Norweigan-American performance group Findlay//Sandsmark works across the disciplines of dance, theater, live music and video art, and collaboration is an essential element of their process. Each work features the influence of someone new, from visual artist and filmmaker Eric Dyer to theater artist—and past Wex Artist Residency Award winnter—Young Jean Lee. Their latest work, o'death, coming this week to the Wex for five performances, spins the initial inspiration of Reverend J.M. Gates' fire-and-brimstone spirituals into a sound-and-movement-driven rumination on the very existence of death. For the sets, Wooster Group alum Iver Findlay and collaborator/choreographer Marit Sandsmark worked with Brooklyn-based artist Jason Rogenes, known for futuristic installations composed of the sculpted styrofoam packing material that protects consumer tech gear during shipping. Below, group co-founder Iver Findlay shares some information on how this partnership came together, adding another tantalizing hint of what to expect from the new performance piece.
"We had admired Jason's work through some shared mutual friends in New York, and after we decided to make a piece that used a sculptural element as a choregraphic grounding, we started talking to him about possibly collaborating. Shortly after that, Jason ended up with a residency in Norway, which made it much more feasible to work with him in our process-based approach. And then when we began exploring ideas around lingustics and syntax surrounding an interest in feral children, we became very interested in the visual syntax and methodology of Jason's sculptures. We also knew we would work with light in a certain way with this piece, and the sculptural element is a quite amazing and unique circulator of light.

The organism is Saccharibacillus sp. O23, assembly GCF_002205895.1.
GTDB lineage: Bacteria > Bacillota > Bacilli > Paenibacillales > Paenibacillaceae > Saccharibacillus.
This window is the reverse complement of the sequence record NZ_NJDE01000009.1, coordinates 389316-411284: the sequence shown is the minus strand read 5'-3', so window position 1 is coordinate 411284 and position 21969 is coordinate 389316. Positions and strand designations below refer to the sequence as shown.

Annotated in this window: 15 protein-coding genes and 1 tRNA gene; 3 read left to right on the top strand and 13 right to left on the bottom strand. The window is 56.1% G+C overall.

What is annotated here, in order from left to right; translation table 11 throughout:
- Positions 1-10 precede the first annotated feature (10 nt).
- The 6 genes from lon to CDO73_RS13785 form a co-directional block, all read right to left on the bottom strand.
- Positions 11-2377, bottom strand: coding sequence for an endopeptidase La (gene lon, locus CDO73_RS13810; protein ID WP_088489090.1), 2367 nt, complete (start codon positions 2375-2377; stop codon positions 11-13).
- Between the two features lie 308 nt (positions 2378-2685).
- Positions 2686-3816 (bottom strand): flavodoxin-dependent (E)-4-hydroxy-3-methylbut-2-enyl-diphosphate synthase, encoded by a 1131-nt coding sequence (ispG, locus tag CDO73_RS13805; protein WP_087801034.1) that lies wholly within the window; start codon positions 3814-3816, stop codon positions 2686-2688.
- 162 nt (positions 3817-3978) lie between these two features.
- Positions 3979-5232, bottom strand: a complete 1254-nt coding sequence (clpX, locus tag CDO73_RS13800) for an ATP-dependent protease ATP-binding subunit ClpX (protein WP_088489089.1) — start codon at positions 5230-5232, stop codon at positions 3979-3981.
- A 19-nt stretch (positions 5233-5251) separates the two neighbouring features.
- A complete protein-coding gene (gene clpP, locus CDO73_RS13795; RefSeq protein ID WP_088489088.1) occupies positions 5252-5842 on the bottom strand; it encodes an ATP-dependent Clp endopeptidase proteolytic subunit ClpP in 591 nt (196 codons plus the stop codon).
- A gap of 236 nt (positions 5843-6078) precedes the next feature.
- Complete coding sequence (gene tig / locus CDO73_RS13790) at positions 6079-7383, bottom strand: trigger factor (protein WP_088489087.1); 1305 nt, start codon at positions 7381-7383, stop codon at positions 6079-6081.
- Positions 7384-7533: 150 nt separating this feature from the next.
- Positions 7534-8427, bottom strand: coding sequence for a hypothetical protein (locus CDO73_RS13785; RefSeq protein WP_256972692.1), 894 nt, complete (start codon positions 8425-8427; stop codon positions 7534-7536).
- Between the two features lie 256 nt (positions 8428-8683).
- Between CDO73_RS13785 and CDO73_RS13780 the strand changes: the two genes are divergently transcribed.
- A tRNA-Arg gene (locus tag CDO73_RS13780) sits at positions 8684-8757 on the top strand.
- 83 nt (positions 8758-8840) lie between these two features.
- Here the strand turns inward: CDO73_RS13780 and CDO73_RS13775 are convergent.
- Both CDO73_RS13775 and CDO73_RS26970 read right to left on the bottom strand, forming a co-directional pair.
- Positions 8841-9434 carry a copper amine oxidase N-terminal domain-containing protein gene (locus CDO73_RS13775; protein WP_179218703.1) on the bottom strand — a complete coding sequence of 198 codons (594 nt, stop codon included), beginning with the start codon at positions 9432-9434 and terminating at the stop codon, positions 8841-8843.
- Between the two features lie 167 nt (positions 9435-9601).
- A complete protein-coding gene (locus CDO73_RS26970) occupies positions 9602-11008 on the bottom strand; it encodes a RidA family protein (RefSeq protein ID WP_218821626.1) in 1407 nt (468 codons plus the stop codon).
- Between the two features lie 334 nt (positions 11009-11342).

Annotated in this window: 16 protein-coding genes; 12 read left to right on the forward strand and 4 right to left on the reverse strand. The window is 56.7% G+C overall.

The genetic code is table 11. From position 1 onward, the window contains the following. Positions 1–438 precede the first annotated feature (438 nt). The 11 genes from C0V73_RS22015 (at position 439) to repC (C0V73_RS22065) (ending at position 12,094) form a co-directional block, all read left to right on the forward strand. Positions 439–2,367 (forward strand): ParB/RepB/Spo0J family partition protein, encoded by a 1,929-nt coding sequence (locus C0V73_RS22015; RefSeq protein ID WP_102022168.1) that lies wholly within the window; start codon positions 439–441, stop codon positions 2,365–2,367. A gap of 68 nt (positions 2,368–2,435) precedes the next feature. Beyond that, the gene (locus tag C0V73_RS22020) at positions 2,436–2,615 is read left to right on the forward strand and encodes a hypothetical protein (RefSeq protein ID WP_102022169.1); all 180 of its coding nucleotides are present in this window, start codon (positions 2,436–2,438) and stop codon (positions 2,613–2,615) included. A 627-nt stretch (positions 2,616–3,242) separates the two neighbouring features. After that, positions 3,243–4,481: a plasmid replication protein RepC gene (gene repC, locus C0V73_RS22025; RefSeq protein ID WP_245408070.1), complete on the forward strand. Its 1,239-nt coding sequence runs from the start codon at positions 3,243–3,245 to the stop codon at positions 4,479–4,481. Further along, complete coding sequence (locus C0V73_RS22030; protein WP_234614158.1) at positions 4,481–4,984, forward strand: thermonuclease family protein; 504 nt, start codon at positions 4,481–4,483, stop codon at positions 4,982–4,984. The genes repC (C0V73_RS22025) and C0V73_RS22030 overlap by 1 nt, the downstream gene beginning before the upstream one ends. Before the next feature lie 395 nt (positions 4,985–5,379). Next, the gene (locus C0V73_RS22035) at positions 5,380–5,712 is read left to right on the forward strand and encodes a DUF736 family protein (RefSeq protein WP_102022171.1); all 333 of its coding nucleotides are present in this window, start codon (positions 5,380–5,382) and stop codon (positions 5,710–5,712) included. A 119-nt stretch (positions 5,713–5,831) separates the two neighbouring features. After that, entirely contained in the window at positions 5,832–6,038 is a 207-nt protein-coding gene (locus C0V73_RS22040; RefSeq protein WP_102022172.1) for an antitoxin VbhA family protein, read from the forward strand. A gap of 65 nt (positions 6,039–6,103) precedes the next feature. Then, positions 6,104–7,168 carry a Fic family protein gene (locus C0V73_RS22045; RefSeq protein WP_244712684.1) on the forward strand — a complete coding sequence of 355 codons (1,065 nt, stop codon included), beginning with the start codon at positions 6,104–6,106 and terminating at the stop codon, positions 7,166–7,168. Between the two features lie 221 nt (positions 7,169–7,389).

"It also very much appealed to us that Jason was working with throwaway materials. Or, for us, the ultimate 'dead' material: styrofoam. I can't quite think of a more dead material that exists on earth. Yet is so light and bright. We are scavangers by trade, and several of our other pieces have used 'throwaway' materials such as discarded [cathode ray tube] monitors raining from the sky, to yard waste and on. So it was interesting for us to work with someone that was also creating something out of nothing. The idea of a dead material that has a unique way with the transference of light, that also has an uncanny system and visual language and repetition, seemed to fit next to the other elements we were working with."
(Photo: Maria Baranova)